Shootings at Hospitals a Rarity, Study Finds
People known to assailant are usually intended targets, researchers say
FRIDAY, Oct. 5, 2012 (HealthDay News) -- Shootings in U.S. hospitals are so rare that you're less likely to be shot in a hospital than struck by lightning, according to a new study.
Researchers from Johns Hopkins University School of Medicine in Baltimore reviewed data on more than 150 shootings that occurred in acute care hospitals between 2000 and 2011. The shootings resulted in 235 dead or injured victims.
Nearly 30 percent of the shootings occurred in emergency departments. About half of those incidents involved a police or security officer's gun that was either stolen to shoot victims or used by authorities to fire at an assailant.
Grudges or revenge, suicide and euthanizing an ill relative were common motives for shootings, according to lead author Dr. Gabe Kelen, director of the Johns Hopkins department of emergency medicine, and colleagues.
The researchers also found that shootings in hospitals are difficult to prevent because most involve a "determined shooter," and that most shooters have a personal association with victims, according to a Johns Hopkins news release.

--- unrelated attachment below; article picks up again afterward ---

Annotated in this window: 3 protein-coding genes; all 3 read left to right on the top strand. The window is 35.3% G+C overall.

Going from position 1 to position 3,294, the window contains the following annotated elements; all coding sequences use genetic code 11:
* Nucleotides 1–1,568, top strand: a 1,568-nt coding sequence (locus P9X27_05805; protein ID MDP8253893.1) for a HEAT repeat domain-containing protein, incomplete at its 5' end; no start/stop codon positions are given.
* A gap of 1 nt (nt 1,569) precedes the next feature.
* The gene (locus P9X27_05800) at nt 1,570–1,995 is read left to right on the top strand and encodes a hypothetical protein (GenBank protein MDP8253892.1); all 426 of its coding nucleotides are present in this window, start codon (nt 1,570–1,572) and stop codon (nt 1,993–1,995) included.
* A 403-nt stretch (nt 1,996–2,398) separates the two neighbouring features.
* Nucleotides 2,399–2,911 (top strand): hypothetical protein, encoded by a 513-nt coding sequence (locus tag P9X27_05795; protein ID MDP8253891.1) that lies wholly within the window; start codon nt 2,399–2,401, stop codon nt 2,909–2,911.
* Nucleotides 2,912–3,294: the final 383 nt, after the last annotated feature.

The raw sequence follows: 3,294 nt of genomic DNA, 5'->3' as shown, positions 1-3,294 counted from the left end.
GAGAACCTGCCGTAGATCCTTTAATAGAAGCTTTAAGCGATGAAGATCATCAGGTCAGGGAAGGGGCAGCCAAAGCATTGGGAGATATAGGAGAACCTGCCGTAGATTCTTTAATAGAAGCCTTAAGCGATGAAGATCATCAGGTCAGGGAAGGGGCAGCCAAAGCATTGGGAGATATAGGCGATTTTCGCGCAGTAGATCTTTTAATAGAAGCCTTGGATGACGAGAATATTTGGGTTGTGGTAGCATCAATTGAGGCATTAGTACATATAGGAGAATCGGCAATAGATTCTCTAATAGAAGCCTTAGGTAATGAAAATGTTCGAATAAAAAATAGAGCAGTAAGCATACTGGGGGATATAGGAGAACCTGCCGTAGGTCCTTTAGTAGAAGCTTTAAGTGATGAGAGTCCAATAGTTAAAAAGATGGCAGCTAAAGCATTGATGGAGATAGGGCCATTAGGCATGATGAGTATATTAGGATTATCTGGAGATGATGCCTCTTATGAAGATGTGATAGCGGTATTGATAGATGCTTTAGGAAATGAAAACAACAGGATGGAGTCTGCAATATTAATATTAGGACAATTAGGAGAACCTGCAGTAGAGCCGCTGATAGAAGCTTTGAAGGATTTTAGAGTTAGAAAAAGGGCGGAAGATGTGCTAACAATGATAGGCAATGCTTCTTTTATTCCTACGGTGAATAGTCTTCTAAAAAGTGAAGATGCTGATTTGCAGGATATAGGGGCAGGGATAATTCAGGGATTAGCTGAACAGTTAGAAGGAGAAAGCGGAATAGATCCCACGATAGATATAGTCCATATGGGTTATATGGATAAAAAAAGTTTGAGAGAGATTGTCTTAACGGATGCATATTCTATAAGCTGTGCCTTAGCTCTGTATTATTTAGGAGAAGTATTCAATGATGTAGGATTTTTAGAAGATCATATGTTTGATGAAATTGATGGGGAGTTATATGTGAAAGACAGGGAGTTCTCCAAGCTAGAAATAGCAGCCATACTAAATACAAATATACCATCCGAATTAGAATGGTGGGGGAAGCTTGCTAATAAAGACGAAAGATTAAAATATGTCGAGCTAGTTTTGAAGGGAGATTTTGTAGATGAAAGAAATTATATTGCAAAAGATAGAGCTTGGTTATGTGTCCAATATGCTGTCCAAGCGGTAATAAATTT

The study authors concluded that specialized training for police and security officers, such as proper securing of guns, may prove a more effective deterrent to hospital shootings than expensive or intrusive technologies designed to detect weapons.
Such technologies can create a false sense of security, because weapons can enter hospitals through a variety of ways, and because more than 40 percent of the shootings in the study occurred on hospital property outside of buildings, the researchers said.
The study, published recently in the journal Annals of Emergency Medicine, was prompted by a 2010 shooting at the Johns Hopkins Hospital, in which an assailant shot a doctor and then killed his ill mother and himself.
The U.S. Centers for Disease Control and Prevention has statistics on violence in the workplace (http://www.cdc.gov/niosh/docs/96-100/#abs ).
SOURCE: Johns Hopkins Medicine, news release, September 2012